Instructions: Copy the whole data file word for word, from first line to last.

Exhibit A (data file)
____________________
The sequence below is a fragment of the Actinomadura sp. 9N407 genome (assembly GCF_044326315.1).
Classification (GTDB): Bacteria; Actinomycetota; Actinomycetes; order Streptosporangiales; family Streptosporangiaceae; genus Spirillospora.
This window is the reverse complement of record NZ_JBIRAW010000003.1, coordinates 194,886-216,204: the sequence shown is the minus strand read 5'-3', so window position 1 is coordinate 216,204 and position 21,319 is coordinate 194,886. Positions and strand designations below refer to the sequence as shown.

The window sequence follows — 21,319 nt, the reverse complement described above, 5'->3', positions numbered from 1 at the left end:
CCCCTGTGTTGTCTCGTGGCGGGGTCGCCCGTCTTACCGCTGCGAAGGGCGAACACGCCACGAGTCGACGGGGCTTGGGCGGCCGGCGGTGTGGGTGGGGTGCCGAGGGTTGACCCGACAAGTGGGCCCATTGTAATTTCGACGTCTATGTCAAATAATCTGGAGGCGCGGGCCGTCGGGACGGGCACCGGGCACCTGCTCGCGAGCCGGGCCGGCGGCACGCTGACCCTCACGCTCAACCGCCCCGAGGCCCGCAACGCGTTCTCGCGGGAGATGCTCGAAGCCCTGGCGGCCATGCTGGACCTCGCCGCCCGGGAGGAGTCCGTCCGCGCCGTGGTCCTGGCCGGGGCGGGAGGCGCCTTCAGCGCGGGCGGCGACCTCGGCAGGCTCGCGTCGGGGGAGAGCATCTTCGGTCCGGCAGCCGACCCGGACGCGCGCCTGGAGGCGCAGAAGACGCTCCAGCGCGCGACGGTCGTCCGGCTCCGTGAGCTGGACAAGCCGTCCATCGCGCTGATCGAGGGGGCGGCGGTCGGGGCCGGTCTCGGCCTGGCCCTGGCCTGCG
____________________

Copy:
The sequence below is a fragment of the Actinomadura sp. 9N407 genome (assembly GCF_044326315.1).
Classification (GTDB): Bacteria; Actinomycetota; Actinomycetes; order Streptosporangiales; family Streptosporangiaceae; genus Spirillospora.
This window is the reverse complement of record NZ_JBIRAW010000003.1, coordinates 194,886-216,204: the sequence shown is the minus strand read 5'-3', so window position 1 is coordinate 216,204 and position 21,319 is coordinate 194,886. Positions and strand designations below refer to the sequence as shown.

The window sequence follows — 21,319 nt, the reverse complement described above, 5'->3', positions numbered from 1 at the left end:
CCCCTGTGTTGTCTCGTGGCGGGGTCGCCCGTCTTACCGCTGCGAAGGGCGAACACGCCACGAGTCGACGGGGCTTGGGCGGCCGGCGGTGTGGGTGGGGTGCCGAGGGTTGACCCGACAAGTGGGCCCATTGTAATTTCGACGTCTATGTCAAATAATCTGGAGGCGCGGGCCGTCGGGACGGGCACCGGGCACCTGCTCGCGAGCCGGGCCGGCGGCACGCTGACCCTCACGCTCAACCGCCCCGAGGCCCGCAACGCGTTCTCGCGGGAGATGCTCGAAGCCCTGGCGGCCATGCTGGACCTCGCCGCCCGGGAGGAGTCCGTCCGCGCCGTGGTCCTGGCCGGGGCGGGAGGCGCCTTCAGCGCGGGCGGCGACCTCGGCAGGCTCGCGTCGGGGGAGAGCATCTTCGGTCCGGCAGCCGACCCGGACGCGCGCCTGGAGGCGCAGAAGACGCTCCAGCGCGCGACGGTCGTCCGGCTCCGTGAGCTGGACAAGCCGTCCATCGCGCTGATCGAGGGGGCGGCGGTCGGGGCCGGTCTCGGCCTGGCCCTGGCCTGCG